Thursday, September 24, 2020
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Gulf helped by Ireland on food security

Dubai: Ireland can help the UAE and the entire GCC tackle its food security challenges, according to Simon Coveney, Minister, Department of Agriculture, Food and the Marine, Ireland.

Coveney talked at the Country Focus Briefing Ireland 2013 organised yesterday by the Dubai Chamber of Commerce and Industry, in association with Enterprise Ireland and Embassy of Ireland.

“The Gulf region is a hugely important export destination for Irish agriculture food exports valued at €311 million in 2012.”

He added that the UAE currently imports approximately 90 per cent of what it consumes. However, the county has a growing population as well as the entire region is severely challenged by extreme climatic conditions and a scarcity of water.

“The Gulf region faces food security challenges and needs certainty of supply and diversification from individual suppliers and Ireland will be able to provide sustainable food supply.”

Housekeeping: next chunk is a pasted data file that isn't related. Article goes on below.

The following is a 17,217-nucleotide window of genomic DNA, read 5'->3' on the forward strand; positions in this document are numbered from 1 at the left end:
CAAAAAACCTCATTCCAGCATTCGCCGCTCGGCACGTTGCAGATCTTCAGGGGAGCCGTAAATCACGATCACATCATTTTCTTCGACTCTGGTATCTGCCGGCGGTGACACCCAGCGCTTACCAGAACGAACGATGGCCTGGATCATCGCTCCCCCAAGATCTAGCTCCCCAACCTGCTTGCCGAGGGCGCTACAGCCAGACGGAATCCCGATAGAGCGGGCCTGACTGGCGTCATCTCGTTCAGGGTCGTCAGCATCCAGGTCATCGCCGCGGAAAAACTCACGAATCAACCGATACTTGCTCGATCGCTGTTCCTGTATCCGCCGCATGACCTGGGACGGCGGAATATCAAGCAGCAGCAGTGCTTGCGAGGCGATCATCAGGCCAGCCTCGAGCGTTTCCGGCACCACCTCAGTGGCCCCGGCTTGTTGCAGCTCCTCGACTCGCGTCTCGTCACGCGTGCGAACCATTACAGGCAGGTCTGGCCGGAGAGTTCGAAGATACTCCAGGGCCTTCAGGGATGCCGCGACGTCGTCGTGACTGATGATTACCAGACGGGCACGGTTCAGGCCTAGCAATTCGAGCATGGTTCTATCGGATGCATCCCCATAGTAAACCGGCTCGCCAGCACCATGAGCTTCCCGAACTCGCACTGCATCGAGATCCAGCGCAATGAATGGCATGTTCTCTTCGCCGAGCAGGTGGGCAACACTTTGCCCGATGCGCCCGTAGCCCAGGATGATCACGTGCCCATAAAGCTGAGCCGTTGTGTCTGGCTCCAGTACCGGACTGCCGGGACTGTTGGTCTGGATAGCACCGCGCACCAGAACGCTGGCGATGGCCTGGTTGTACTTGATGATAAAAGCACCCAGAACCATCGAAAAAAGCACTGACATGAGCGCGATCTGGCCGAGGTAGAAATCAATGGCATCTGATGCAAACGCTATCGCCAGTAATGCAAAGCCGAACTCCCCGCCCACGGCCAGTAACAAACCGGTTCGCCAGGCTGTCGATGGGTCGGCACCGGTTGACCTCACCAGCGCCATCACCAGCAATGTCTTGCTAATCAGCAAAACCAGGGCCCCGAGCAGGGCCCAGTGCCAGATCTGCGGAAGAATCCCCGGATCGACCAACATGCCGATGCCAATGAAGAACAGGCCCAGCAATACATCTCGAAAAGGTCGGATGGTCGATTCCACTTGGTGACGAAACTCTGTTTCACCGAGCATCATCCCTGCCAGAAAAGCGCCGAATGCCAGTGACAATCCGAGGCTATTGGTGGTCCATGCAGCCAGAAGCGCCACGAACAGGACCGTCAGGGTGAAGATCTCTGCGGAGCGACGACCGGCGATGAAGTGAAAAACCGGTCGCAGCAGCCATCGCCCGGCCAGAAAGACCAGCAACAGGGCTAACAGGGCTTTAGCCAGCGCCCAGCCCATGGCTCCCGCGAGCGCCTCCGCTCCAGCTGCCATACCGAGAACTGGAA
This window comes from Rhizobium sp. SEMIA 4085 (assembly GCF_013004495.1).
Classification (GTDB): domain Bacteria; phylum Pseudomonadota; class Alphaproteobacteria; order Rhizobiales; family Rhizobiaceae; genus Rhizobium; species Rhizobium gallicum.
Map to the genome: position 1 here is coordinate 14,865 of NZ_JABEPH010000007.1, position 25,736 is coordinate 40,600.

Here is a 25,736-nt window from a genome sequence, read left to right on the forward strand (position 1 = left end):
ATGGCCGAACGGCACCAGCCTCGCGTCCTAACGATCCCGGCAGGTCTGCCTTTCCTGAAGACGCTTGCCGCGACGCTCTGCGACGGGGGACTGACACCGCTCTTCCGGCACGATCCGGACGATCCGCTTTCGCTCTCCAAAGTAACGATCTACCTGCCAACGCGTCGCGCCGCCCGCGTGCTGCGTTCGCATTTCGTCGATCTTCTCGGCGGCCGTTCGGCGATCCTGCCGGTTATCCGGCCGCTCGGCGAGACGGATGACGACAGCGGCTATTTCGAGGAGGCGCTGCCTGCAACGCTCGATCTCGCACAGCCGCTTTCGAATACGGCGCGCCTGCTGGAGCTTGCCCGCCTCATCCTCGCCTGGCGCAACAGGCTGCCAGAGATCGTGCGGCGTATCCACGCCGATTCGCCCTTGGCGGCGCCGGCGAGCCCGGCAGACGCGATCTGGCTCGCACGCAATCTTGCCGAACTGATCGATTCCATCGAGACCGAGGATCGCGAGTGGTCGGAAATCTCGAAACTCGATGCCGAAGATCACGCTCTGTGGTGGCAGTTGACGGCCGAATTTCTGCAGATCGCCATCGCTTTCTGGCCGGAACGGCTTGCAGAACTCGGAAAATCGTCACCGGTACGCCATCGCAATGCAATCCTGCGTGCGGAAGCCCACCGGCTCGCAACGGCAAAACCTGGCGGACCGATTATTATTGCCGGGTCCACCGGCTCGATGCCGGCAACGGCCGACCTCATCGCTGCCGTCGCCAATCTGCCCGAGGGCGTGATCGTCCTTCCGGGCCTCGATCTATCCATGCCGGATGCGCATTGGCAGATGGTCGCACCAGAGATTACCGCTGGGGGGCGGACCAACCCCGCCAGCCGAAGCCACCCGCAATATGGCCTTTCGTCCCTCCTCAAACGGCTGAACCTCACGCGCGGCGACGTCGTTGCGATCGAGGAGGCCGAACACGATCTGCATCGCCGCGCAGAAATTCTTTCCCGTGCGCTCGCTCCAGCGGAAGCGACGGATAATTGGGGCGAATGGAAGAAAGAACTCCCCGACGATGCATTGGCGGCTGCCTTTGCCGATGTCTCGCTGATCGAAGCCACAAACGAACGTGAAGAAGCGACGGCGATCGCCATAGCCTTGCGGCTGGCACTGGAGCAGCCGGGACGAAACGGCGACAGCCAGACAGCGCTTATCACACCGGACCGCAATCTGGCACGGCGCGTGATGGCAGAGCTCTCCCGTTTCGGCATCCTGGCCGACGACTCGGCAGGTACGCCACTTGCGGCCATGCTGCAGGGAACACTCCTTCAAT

Ireland has significant advantages in food production because of climate and soil and will be able to produce enough for 50 million people, he added. “We export over 85 per cent of what we produce, to over 170 countries. We are extremely vigilant in enforcing our food safety controls.”

Ireland will be helpful for the UAE and GCC countries not only in food supplies but by providing the expertise which the Gulf requires to improve its own agriculture production, he added.

Ireland has an ambitious plans in the agri-food sector, set out in its Food Harvest 2020 plan, including a 50 per cent increase in dairy production and a major increase in production of meat.

The Gulf will play a significant role as an export market for this increased production, and provide for a strategic partnership with Ireland.

He called upon UAE businesses to invest in the Irish agri-foods, drinks, seafood and food ingredients sector, produced in an environmentally sustainable way.

Last year, Dubai’s non-oil trade with Ireland reached Dh1.9 billion, making Ireland Dubai’s 64th largest trade partner. At present, the emirate has 175 Irish companies among its members, which are supported by the Irish Business Council.

Ireland is abundant in high quality agri-products, said Hisham Abdullah Al Shirawi, second Vice Chairman, Dubai Chamber. He called upon Dubai businesses to explore Ireland’s rich agricultural market to meet the UAE and the region’s food requirement and security.

“Today, we are bridging the relation between the two countries allowing both private and public sectors to invest in a healthy business environment,” he added.